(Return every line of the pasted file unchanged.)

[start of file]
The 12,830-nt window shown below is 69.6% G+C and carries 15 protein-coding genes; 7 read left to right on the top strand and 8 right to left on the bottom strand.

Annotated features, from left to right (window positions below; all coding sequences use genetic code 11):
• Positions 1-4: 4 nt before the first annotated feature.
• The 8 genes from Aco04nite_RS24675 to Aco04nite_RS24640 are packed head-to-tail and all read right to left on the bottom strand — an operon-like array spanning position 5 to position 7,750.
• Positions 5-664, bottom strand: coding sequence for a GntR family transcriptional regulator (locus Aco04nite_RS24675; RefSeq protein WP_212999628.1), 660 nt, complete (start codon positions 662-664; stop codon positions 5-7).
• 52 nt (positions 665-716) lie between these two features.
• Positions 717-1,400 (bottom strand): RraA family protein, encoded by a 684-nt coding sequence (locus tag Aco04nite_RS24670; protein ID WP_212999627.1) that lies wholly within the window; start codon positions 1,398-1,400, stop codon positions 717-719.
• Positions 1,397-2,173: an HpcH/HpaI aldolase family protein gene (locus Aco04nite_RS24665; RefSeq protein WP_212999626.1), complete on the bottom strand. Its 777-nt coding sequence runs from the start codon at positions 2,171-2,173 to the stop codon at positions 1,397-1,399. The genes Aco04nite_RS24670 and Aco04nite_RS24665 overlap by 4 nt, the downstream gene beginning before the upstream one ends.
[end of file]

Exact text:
The 12,830-nt window shown below is 69.6% G+C and carries 15 protein-coding genes; 7 read left to right on the top strand and 8 right to left on the bottom strand.

Annotated features, from left to right (window positions below; all coding sequences use genetic code 11):
• Positions 1-4: 4 nt before the first annotated feature.
• The 8 genes from Aco04nite_RS24675 to Aco04nite_RS24640 are packed head-to-tail and all read right to left on the bottom strand — an operon-like array spanning position 5 to position 7,750.
• Positions 5-664, bottom strand: coding sequence for a GntR family transcriptional regulator (locus Aco04nite_RS24675; RefSeq protein WP_212999628.1), 660 nt, complete (start codon positions 662-664; stop codon positions 5-7).
• 52 nt (positions 665-716) lie between these two features.
• Positions 717-1,400 (bottom strand): RraA family protein, encoded by a 684-nt coding sequence (locus tag Aco04nite_RS24670; protein ID WP_212999627.1) that lies wholly within the window; start codon positions 1,398-1,400, stop codon positions 717-719.
• Positions 1,397-2,173: an HpcH/HpaI aldolase family protein gene (locus Aco04nite_RS24665; RefSeq protein WP_212999626.1), complete on the bottom strand. Its 777-nt coding sequence runs from the start codon at positions 2,171-2,173 to the stop codon at positions 1,397-1,399. The genes Aco04nite_RS24670 and Aco04nite_RS24665 overlap by 4 nt, the downstream gene beginning before the upstream one ends.